BLEEPED OUT OF THE STORY
I bet you saw the footage (or the photos) of the Mike Tyson/Lennox Lewis brawl --
oops, I mean press conference -- a couple of weeks ago, writes Joan M. Garry.
It was on the front page of many newspapers, and heavily bleeped video ran on tv
news across the country. And sports commentators, of course, had a field day with it.
Not that this was really news. Mike Tyson biting someone and being generally loutish
is pretty much a given whenever he appears in public. But there's another side of
this incident you may not be as aware of.
After the brawl, Tyson hurled a series of epithets at a reporter who sensibly (if
a bit too loudly) observed, "He should be in a straitjacket." "Come here and say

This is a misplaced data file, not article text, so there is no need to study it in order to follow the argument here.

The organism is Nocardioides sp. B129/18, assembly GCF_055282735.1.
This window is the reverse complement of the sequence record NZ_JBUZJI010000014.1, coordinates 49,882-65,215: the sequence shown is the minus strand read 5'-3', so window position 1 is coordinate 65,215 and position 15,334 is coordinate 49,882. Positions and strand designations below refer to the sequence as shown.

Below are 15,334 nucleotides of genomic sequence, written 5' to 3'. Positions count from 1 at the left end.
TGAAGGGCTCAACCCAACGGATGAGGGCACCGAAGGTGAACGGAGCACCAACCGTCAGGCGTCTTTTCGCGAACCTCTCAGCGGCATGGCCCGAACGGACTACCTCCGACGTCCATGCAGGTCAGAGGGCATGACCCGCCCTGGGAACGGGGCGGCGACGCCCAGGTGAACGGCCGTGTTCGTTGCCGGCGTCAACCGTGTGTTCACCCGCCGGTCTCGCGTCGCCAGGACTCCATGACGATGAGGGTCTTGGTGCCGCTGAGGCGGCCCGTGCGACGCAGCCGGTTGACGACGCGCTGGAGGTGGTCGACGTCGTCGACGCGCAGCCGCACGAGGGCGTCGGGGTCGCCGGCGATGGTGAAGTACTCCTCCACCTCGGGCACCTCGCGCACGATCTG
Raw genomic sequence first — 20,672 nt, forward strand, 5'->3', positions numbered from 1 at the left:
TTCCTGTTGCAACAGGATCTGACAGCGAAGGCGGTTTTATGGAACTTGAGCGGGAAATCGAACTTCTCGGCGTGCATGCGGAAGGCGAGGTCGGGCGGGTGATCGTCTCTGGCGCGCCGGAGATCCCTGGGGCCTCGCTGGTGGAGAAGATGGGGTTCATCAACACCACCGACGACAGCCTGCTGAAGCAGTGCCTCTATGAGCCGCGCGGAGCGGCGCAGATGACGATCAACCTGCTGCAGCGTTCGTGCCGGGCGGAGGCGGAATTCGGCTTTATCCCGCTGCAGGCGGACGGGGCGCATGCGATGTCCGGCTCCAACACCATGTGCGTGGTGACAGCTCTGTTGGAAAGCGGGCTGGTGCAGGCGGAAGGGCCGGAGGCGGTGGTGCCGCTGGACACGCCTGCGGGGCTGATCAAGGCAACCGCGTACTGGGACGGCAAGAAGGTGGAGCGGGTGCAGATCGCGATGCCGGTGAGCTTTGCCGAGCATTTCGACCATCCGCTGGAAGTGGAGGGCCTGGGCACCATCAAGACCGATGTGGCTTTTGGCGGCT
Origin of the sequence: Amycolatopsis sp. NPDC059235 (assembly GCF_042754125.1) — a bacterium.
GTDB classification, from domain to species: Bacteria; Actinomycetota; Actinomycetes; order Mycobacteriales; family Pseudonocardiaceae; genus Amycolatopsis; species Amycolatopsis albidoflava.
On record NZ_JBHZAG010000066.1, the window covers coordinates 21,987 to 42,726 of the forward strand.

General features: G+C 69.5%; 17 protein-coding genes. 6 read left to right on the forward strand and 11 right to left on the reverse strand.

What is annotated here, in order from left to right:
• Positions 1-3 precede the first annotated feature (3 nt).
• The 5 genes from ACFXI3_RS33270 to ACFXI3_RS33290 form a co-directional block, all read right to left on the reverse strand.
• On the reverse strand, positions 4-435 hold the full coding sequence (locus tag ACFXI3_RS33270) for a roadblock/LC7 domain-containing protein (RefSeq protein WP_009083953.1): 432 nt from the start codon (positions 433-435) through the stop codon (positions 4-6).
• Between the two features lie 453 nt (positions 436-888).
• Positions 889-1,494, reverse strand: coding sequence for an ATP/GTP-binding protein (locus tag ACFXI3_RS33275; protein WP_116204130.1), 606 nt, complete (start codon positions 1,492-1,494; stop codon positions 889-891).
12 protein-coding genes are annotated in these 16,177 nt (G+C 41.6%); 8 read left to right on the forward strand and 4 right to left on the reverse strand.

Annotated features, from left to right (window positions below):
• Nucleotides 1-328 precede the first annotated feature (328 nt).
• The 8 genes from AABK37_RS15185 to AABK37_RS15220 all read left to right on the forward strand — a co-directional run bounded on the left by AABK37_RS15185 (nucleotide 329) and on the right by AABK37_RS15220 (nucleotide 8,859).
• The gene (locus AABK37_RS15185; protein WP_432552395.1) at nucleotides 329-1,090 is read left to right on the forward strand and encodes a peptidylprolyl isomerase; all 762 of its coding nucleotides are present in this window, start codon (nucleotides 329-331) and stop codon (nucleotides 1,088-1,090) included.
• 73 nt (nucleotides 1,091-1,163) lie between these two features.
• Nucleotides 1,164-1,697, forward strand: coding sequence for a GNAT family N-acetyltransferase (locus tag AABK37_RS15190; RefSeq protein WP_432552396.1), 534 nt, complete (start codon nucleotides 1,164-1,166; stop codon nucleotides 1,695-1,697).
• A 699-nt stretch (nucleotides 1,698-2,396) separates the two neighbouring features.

that to my face, you faggot!" was just the beginning of Tyson's violent outburst,
and what followed was a stream of slurs, threats and unprintable obscenities --
including the threat of rape toward the male reporter and repeated use of the word
Tyson has since offered an apology for the incident, saying he doesn't
consider himself a "role model" and sees himself as "politically incorrect."
Yet in their focus on Tyson's brawl and its fallout (including the Nevada Athletic
Commission's decision to deny him a boxing license), the sports media machine has
carefully avoided examining the anti-gay content of Tyson's outburst. It was ignored
by radio and tv in the UK and the US and even on CNN sports commentator
Keith Olbermann quipped : "I'm just worried
[by] reports that the only damage Mike was able to do is to leave a slight strawberry